I was actually surprised at how easy it was to operate the Yeeyou one handed. When looking at it it seems like somewhat of a nightmare, but after some practice it becomes much easier. In order to open the blade I lift the lever at the front with my index finger and then use my thumb to slide the blade into place with the gap in the middle of the body. Sometimes it does prove a bit difficult to get enough room and traction for your thumb, but this is most difficult with new blades that still have oil coating them as they are obviously slick. The spring that holds the lever can also be a bit stiff sometimes but this is a less frequent problem. In order to close the blade, I pull the lever back using my thumb and index finger and point the body upwards. This allows the blade to gently fall back into the body. I will also note that this knife is truly ambidextrous so that is going to be a nice added bonus for some people.


Blade changing ease: 5/5

It is pretty easy to change the blade, I tend to lift the lever using my thumb and index finger like when closing the blade but then pulling the blade out with the other hand. Then you just reverse the process. You can start the process with one hand but at a certain point you will need to utilize your other hand to complete the change.


Blade Security: 1/5

The frame does not create a whole lot of tension on the blade, which helps when you open and close it, but this allows the blade to rattle quite a bit both when extended and closed.


Lock Security: 2.5/5

The lock is held in place with a spring that slides the bar into one of the slots on the blade. I have not have any problems so far but I can see just the right amount of pressure hitting the blade at a certain angle and the lock failing. As I said, his has not been a problem but I can see the lever sliding back up the blade slot and it collapsing back in on itself.


Affordability: 4.5/5

At approximately $12 the Yeeyou is pretty affordable. You can find pretty similar items around that price point so it is appropriate in my opinion. The bonus on this end is that for that price you get the knife, a carrying case, and a case of extra blades.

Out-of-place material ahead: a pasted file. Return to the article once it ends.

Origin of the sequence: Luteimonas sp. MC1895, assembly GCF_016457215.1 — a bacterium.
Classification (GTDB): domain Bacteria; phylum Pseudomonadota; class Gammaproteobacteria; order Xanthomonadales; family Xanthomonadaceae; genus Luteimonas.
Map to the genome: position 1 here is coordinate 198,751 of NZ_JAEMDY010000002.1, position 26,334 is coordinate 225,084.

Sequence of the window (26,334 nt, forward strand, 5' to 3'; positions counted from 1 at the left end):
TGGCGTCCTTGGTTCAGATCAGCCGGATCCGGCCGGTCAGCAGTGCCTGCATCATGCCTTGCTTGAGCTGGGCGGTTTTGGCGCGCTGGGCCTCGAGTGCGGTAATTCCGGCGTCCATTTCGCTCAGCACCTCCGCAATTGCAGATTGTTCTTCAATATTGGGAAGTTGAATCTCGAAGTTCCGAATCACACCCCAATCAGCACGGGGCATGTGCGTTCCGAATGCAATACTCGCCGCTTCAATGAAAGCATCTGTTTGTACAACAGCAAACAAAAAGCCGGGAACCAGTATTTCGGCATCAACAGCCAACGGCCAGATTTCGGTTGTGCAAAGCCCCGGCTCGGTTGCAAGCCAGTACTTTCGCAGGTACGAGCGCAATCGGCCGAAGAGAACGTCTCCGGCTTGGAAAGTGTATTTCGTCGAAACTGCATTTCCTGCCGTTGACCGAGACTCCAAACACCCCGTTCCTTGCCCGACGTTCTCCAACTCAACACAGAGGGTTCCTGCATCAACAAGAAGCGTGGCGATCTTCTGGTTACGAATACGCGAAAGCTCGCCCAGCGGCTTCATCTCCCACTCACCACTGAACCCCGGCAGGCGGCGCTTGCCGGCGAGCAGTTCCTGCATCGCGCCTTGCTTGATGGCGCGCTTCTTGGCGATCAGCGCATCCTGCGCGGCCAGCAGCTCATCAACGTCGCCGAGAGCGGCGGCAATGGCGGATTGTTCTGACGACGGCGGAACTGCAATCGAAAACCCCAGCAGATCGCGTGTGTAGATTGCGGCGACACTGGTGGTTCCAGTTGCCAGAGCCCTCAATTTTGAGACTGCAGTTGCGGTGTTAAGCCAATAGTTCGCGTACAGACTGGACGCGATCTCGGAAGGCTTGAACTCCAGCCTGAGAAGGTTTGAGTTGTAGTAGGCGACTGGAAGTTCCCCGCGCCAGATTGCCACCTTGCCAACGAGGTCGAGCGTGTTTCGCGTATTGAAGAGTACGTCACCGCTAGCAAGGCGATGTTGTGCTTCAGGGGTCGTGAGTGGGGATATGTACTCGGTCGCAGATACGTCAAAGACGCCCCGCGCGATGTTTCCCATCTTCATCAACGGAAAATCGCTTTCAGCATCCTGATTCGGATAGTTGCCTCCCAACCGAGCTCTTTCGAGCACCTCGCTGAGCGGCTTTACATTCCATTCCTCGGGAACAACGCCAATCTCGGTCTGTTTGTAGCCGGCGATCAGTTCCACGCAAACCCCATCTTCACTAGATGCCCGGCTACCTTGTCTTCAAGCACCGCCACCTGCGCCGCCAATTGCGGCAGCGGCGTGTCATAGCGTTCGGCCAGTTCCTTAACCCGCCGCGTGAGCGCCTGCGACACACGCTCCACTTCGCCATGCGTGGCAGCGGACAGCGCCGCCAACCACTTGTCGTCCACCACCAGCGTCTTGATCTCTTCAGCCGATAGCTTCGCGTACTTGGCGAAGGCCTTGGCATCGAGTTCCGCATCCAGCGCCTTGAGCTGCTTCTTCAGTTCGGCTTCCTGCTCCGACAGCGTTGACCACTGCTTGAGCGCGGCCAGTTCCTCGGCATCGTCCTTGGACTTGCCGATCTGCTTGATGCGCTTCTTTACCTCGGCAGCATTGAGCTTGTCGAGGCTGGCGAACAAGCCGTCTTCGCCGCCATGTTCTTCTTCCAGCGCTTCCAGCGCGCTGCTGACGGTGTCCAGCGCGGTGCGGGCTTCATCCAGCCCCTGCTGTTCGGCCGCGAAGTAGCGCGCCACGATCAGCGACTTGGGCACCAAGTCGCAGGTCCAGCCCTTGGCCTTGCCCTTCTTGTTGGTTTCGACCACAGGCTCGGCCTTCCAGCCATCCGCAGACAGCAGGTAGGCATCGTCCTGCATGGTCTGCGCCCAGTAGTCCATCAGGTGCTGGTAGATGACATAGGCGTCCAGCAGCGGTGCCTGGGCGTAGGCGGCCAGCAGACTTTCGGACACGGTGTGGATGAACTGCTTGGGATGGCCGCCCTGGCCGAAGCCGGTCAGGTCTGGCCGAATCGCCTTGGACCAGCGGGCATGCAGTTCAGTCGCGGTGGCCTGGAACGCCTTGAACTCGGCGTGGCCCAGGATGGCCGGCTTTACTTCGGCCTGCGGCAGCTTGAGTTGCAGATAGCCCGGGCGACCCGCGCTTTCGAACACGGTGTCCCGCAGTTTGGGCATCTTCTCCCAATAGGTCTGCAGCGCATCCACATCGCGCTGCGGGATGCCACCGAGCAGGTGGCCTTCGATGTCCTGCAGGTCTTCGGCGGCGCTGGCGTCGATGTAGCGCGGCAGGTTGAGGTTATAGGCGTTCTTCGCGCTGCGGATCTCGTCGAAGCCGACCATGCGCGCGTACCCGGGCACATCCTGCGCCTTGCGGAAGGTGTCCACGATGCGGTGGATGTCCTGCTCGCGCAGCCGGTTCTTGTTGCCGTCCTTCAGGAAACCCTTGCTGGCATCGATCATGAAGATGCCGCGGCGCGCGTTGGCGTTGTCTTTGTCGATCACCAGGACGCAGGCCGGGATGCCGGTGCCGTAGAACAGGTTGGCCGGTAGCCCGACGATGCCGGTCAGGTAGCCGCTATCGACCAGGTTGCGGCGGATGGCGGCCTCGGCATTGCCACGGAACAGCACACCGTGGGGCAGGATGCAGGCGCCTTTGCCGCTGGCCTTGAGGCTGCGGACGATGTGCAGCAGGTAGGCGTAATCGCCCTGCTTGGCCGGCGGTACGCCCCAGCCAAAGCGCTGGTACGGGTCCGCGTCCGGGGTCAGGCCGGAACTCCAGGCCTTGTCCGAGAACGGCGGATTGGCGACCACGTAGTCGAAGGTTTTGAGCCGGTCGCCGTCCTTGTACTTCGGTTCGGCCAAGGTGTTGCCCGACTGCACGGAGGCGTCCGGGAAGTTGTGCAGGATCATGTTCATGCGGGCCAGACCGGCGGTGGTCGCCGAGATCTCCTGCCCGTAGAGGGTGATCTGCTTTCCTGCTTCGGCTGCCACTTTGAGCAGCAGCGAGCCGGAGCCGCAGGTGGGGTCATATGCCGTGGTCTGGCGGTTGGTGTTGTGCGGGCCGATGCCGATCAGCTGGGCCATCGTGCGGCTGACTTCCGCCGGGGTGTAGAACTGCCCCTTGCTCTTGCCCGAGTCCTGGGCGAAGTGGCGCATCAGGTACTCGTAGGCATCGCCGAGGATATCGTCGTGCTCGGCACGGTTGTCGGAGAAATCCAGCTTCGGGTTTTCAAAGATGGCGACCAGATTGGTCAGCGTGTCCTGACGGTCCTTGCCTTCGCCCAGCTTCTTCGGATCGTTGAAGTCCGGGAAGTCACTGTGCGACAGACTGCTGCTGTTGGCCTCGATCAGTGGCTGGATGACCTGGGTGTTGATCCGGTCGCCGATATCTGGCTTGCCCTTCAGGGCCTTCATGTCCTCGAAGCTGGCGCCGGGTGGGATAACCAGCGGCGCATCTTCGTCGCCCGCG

https://amzn.to/2DXyRdv


Highlights:

Overall, what you get is pretty much it. They tired to pack a bunch of extra tools into the frame like a driver, window breaker, bottle opener, and hex wrench, but none of them perform outstanding and are just kind of there. As I mentioned earlier it is nice that it comes with a few extra blades and the carrying case, even if you carry it another way. There really isn't much else to say.


Overall: 3.3/5


BATTLBOX Daily Utility Tool (DUT)

Grip: 3/5

The DUT is a very small utility knife which makes it somewhat difficult to handle. I had a hard time keeping the handle steady as it is pretty slick and the general shape of the handle is uncomfortable to hold. As long as you reserve this tool for very light duty tasks you will be fine.


Carrying ability: 5/5

The DUT is incredibly small like most of the tools on this list. It will fit perfectly in your fifth pocket if you carry it like myself. In addition there is a small lanyard hole on one corner that will allow you to hang it from a key-ring or similar set up.


One-handed opening and closing: 5/5

In order to open or close the blade, you push the slide on the face of the body which changes the blade position. There is pretty much no reason to have your other hand anywhere near the DUT.


Blade changing ease: 1/5

If you need to change the blade on the DUT you actually have to completely unscrew the torx screws in the body and separate it. You also have to make sure that you keep the magnet and slide in their correct locations or they could easily get lost.


Blade Security: 5/5

There is a tiny bit of noise if you shake the body but this is actually the slide rattling in the blade slot rather than the blade itself. The magnet inside the body actually does an amazing job of keeping the blade locked down in the handle.


Lock Security: 0/5

There is no lock on the DUT, you hold the blade open with your thumb. While you don't have to worry about the blade collapsing and injuring a finger but it could easily render the tool useless.


Affordability: 4.5/5

For only $12 the Daily Utility Tool is pretty cheap. However, at the same time it does not really offer much and you could easily pick up another option for around the same price.


https://amzn.to/2WuEG7A


Highlights:

Very minimal design and easy to carry.


Overall: 3.35/5


GIL-TEK RUK V2

Grip: 3.75/5

I like the addition of a pry bar on the back as it is a nice feature, but this has also created somewhat of a hotspot when you grip the RUK.


Carrying ability: 4/5

Similarly to the previous version the V2 is easily pocket-able and fits great into any carry. I do hope that they develop a pocket clip like has been hinted at because it would make the RUKs even easier to carry. Until that point I still find it easiest to stick a lanyard on the rear and keep it in a pocket or slip.


One-handed opening and closing: 4.25/5